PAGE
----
Investors are in for a surprise when the September quarter results are declared. This will be the first earnings season post-goods and services tax (GST) and differences in how sales will be recorded now are likely to distort reported growth figures. Companies have cautioned about this in their analyst meets and conference calls. Some may provide some comparison to help investors figure out underlying growth but others may not. In the absence of a mandatory requirement to disclose, investors may be left holding numbers that are not comparable.
Nestlé India Ltd told investors in its recent analyst meet that reported sales growth will be slower by 5.25 percentage points, and at the product category level the impact could be between 1.5 and 2.5 percentage points. Earlier, Hindustan Unilever Ltd (HUL) had alerted investors that its reported sales could be lower by 7.5 percentage points post-GST. Dabur India Ltd’s management too had mentioned that its reported sales will shrink by about 6% due to the shift to GST. The examples mentioned are of consumer goods firms but this applies to all companies who pay GST.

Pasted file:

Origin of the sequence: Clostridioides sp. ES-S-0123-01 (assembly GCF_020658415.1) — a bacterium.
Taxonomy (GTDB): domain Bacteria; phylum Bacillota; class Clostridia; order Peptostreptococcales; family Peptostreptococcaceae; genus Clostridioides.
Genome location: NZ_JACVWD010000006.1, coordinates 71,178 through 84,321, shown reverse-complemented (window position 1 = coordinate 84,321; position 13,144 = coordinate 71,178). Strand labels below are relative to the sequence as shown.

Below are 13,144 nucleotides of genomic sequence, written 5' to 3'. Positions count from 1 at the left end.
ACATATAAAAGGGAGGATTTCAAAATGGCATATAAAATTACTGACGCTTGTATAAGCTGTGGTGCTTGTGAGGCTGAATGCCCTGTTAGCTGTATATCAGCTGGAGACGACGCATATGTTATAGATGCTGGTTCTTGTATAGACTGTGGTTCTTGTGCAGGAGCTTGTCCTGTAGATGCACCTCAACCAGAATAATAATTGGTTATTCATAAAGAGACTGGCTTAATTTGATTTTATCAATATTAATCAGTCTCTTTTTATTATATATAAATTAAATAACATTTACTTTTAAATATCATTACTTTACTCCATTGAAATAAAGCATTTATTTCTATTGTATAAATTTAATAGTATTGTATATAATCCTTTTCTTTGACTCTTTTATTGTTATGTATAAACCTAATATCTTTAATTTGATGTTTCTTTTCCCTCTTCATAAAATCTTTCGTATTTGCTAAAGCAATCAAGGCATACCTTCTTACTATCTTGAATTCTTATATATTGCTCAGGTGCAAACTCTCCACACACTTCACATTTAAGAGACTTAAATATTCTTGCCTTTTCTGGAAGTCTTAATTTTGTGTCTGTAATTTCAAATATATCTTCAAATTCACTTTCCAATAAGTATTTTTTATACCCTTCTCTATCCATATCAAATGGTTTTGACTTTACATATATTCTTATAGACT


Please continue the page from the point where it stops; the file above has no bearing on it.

Why is this happening? Earlier, companies were reporting revenue after deducting value- added tax levied by the states but before deducting excise. Now, sales will be reported after deducting GST (which has subsumed both state and central taxes), which means only the net amount will be disclosed. Sure, some firms do disclose excise separately every quarter even now (which can be used to calculate sales net of excise) but some don’t.